I don’t think they necessarily need to scare kids out of doing drugs, what I mean is just maybe education so that the kids can make smart decisions about the way you do them. I think it’s pretty hard to keep kids from drugs. If they want to try them, if they want to experiment, they probably will. If they don’t, they probably won’t. I’ve never met many kids who didn’t do drugs because somebody told them that something bad would happen to them. Most of the kids I know who never did them was because they didn’t have any interest. Back to your other question about personal freedom…

You have a song called “Free Nation…”

Yeah, I think for me the idea of personal freedom is really trying to follow a path in a way that you’re doing the things you care about and the things you believe in without hurting other people, but the reality is that you get into things like gun laws and you get into all these really murky areas, where things aren’t quite so black and white, and it becomes really tough as to what kind of decisions need to be made.

Pennsylvania’s got good gun laws.

I don’t know much about that…

You don’t have any!


Those are good! You come to New York and you can’t buy one, you’re breaking the law!


Isn’t that weird? In Washington, D.C. it’s illegal to own a handgun, but..

I honestly wouldn’t have a problem with a handgun bill being passed, because statistically, a lot of accidents happen with them.

Where do you see these statistics?

I’ve seen them…

OK, I won’t ask where… But then don’t you think people shouldn’t be allowed to have cars?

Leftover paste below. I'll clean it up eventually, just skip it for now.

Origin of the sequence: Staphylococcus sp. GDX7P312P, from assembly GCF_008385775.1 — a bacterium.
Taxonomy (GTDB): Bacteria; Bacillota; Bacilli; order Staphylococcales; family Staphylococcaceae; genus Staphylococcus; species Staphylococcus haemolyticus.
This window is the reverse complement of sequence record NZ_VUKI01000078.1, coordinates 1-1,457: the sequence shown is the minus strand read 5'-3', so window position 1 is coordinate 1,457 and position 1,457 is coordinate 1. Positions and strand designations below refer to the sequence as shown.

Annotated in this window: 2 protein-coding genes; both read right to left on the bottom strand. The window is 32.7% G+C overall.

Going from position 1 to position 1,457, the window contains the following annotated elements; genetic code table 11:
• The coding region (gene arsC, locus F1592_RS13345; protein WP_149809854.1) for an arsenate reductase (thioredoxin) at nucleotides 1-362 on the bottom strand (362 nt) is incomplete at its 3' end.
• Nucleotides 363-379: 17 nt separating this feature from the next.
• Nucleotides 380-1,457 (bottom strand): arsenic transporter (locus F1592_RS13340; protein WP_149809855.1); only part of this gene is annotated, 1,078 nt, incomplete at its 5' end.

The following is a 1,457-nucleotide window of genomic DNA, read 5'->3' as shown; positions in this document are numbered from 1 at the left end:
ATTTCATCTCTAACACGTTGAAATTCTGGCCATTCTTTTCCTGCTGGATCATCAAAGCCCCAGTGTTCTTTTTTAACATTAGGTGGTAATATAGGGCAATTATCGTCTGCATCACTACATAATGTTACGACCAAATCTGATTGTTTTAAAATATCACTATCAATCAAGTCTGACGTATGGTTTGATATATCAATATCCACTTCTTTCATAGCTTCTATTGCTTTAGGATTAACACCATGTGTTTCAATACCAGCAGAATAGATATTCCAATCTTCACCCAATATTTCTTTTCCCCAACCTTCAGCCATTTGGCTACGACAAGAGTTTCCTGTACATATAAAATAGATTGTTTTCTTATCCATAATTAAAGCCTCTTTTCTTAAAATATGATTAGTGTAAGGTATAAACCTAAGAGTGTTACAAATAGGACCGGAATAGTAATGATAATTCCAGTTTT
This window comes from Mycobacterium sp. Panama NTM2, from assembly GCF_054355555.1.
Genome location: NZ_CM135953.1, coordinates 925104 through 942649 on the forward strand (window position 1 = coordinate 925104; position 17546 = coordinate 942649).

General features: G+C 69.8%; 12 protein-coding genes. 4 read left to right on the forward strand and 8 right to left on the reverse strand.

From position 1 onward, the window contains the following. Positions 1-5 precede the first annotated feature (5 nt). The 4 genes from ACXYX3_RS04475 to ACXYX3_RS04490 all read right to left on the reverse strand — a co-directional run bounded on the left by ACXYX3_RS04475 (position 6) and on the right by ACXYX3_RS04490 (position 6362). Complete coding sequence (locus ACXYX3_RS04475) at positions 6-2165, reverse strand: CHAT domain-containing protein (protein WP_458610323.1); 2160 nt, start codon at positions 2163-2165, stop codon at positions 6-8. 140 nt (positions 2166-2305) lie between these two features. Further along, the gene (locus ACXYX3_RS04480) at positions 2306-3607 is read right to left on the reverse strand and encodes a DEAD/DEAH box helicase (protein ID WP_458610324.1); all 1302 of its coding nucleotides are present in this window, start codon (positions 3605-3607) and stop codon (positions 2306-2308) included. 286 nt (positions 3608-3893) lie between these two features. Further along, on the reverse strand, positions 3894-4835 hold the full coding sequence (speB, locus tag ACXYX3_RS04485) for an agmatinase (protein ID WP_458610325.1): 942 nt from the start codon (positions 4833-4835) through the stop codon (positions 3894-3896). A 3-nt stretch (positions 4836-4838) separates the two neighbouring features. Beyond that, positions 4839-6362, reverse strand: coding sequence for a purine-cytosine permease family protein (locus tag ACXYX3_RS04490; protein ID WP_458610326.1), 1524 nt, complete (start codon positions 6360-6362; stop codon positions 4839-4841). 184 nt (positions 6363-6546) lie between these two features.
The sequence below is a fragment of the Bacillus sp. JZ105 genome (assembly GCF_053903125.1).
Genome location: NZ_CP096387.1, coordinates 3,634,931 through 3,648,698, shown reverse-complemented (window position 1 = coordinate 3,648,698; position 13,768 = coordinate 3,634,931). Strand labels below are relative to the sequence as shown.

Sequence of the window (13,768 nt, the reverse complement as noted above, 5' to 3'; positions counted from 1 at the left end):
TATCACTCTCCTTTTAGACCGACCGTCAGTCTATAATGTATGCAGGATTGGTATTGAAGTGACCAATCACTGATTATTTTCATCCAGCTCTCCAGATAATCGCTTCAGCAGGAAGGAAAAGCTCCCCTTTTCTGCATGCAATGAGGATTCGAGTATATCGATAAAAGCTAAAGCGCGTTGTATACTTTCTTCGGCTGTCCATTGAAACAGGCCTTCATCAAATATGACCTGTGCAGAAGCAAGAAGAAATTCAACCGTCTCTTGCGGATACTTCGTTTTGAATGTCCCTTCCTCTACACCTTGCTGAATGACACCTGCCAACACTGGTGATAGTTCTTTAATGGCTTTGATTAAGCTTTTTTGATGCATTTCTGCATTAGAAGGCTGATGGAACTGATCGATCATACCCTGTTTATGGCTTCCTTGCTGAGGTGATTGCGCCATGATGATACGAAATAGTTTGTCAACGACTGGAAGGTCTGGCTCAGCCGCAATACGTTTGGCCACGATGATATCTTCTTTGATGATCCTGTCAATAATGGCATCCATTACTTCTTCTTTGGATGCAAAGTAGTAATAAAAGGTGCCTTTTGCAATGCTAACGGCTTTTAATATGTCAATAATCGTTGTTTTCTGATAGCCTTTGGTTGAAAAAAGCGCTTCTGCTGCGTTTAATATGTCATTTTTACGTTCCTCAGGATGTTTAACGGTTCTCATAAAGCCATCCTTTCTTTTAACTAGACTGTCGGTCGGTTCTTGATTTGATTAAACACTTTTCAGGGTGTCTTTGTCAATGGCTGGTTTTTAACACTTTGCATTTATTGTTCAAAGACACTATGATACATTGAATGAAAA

That’s a very good point. But I think with handguns, if somebody gets into an argument at a bar…

Why are they bringing a handgun to a bar?

Fuck if I know!

In New York the last case of someone getting shot in a bar was because an off-duty cop went in a bar with his gun, got drunk and into a fight and shot someone.

I believe it. What happened here was my neighbor, the guy was, and he could’ve just as easily done this with a submachinegun

Really? He has a special, Federal permit?

Um, the point is that legislation is against these weapons; if there were riots, if the Government ever got so far out of line that people decided they needed to defend themselves against it, they couldn’t! That’s the legislation that scares me.

In other words, you think the government should be kept at bay by a healthy, honest, armed populace that minds it’s own business.

I think that’s probably not such a bad idea.

One of the things about personal freedom is that you have to have the freedom to be left alone. And being left alone means you have a lot of responsibility. If the government is gong to take care of you, then they’re also going to say, one day, “you know what? No more punk rock.” And your mail is probably being read.

Oh, our mail is opened all the time! I’m not kidding! It is! When we first started out, especially, the postman would rip off our Anti-Flag sticker every day, and everyday we would put it back up. Secondly, our mail was opened. We used to get mail that was opened all the time. It doesn’t so much happen any more, either somebody checked us out and said “OK, we know what these guys are about,” or they’re a lot slicker than they were before, or they lost interest. But our mail used to be opened up all the time.